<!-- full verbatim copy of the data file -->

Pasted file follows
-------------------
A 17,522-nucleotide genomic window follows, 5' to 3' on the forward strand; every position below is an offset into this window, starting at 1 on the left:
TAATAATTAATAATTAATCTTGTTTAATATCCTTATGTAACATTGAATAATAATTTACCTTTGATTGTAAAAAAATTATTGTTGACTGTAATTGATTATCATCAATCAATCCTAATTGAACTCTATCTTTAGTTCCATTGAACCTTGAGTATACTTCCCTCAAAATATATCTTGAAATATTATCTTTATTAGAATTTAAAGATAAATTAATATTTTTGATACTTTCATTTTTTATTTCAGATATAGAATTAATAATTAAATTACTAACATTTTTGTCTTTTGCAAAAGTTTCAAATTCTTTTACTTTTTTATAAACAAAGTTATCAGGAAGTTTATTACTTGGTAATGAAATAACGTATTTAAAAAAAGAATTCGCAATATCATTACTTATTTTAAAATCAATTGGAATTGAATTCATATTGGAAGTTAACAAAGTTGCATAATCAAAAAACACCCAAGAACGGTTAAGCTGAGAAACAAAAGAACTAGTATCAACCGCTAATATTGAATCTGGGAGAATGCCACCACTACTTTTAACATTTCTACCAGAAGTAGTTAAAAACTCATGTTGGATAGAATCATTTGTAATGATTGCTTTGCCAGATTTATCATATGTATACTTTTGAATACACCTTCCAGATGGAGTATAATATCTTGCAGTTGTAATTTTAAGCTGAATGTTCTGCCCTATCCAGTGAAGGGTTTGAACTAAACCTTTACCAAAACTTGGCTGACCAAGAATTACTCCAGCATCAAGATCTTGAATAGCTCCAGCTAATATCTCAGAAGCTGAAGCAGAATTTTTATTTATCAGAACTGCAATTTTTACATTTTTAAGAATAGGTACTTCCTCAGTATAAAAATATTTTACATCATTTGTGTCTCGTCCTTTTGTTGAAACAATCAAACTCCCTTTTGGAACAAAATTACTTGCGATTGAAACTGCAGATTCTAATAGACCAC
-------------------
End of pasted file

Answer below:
A 17,522-nucleotide genomic window follows, 5' to 3' on the forward strand; every position below is an offset into this window, starting at 1 on the left:
TAATAATTAATAATTAATCTTGTTTAATATCCTTATGTAACATTGAATAATAATTTACCTTTGATTGTAAAAAAATTATTGTTGACTGTAATTGATTATCATCAATCAATCCTAATTGAACTCTATCTTTAGTTCCATTGAACCTTGAGTATACTTCCCTCAAAATATATCTTGAAATATTATCTTTATTAGAATTTAAAGATAAATTAATATTTTTGATACTTTCATTTTTTATTTCAGATATAGAATTAATAATTAAATTACTAACATTTTTGTCTTTTGCAAAAGTTTCAAATTCTTTTACTTTTTTATAAACAAAGTTATCAGGAAGTTTATTACTTGGTAATGAAATAACGTATTTAAAAAAAGAATTCGCAATATCATTACTTATTTTAAAATCAATTGGAATTGAATTCATATTGGAAGTTAACAAAGTTGCATAATCAAAAAACACCCAAGAACGGTTAAGCTGAGAAACAAAAGAACTAGTATCAACCGCTAATATTGAATCTGGGAGAATGCCACCACTACTTTTAACATTTCTACCAGAAGTAGTTAAAAACTCATGTTGGATAGAATCATTTGTAATGATTGCTTTGCCAGATTTATCATATGTATACTTTTGAATACACCTTCCAGATGGAGTATAATATCTTGCAGTTGTAATTTTAAGCTGAATGTTCTGCCCTATCCAGTGAAGGGTTTGAACTAAACCTTTACCAAAACTTGGCTGACCAAGAATTACTCCAGCATCAAGATCTTGAATAGCTCCAGCTAATATCTCAGAAGCTGAAGCAGAATTTTTATTTATCAGAACTGCAATTTTTACATTTTTAAGAATAGGTACTTCCTCAGTATAAAAATATTTTACATCATTTGTGTCTCGTCCTTTTGTTGAAACAATCAAACTCCCTTTTGGAACAAAATTACTTGCGATTGAAACTGCAGATTCTAATAGACCAC